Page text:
Lack of information about

contraception .... 3.28


Guilt feelings following abortion . . .3.00

Guilt feelings following adoption of


illegitimate child ...        2.71

Lack of information about

venereal disease .....        2.42


Three counselors felt the Counseling Center should provide solve kind of information and referral services for students, at least for those who are not minors. One counselor also mentioned working to change University and Health Service policies and another suggested working with the department of Health Education and the Health Service to "study the problem of providing good information." One counselor said, "I don't know that new programs are needed," and three did not respond to the item.


Five counselors said research on sexual attitudes and behavior would be helpful to them in counseling students. Two said it would not be helpful and one counselor said it would "probably" be helpful.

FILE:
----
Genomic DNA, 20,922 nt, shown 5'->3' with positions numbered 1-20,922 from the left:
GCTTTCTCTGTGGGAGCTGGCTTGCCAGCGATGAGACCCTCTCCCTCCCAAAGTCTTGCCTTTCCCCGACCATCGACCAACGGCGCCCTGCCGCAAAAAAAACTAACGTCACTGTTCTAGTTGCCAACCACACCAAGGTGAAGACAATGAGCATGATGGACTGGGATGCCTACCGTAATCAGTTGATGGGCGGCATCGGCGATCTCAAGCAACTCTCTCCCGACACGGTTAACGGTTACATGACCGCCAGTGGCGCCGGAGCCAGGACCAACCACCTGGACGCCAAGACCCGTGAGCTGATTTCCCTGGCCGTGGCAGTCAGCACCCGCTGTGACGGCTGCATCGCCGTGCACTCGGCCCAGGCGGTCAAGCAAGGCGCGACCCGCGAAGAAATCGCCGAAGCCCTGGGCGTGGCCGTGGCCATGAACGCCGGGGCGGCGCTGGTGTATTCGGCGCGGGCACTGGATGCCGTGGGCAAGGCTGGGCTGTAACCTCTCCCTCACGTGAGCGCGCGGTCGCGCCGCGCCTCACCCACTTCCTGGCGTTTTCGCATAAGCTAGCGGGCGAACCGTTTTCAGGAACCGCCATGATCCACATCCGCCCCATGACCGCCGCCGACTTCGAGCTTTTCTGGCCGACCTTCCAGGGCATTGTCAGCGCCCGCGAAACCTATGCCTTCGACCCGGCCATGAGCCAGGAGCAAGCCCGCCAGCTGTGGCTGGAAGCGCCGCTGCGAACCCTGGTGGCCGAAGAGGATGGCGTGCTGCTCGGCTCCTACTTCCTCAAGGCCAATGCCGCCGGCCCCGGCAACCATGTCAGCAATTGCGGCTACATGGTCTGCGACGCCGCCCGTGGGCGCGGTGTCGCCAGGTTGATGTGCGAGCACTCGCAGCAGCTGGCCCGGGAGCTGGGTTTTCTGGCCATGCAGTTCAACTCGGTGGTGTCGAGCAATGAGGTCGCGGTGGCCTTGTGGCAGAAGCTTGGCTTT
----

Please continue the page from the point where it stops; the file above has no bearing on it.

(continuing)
If such research were done, seven counselors favored a structured interview with a random sample, three recommended mail-out questionnaires to a sample, two recommended questionnaires administered in classes and one recommended questions on the University Student Census (USC). The USC is administered annually to all undergraduates at the University. None felt a structured interview with a self-selected sample would be helpful.




Several counselors expressed dissatisfaction with the questionnaire and said they felt its vagueness prohibited them from expressing their thoughts precisely. The problem with the questionnaire coupled with the small number of persons participating in the study sharply limits the usefulness of the information. The study did show that counselors would not find interview data from a self-selected sample useful. The fact that seven of the eight counselors responding felt that a structured interview with a random sample would yield useful research data gives a possible direction for future research. A series of studies on student sexual attitudes and behavior is currently underway at the University of Maryland.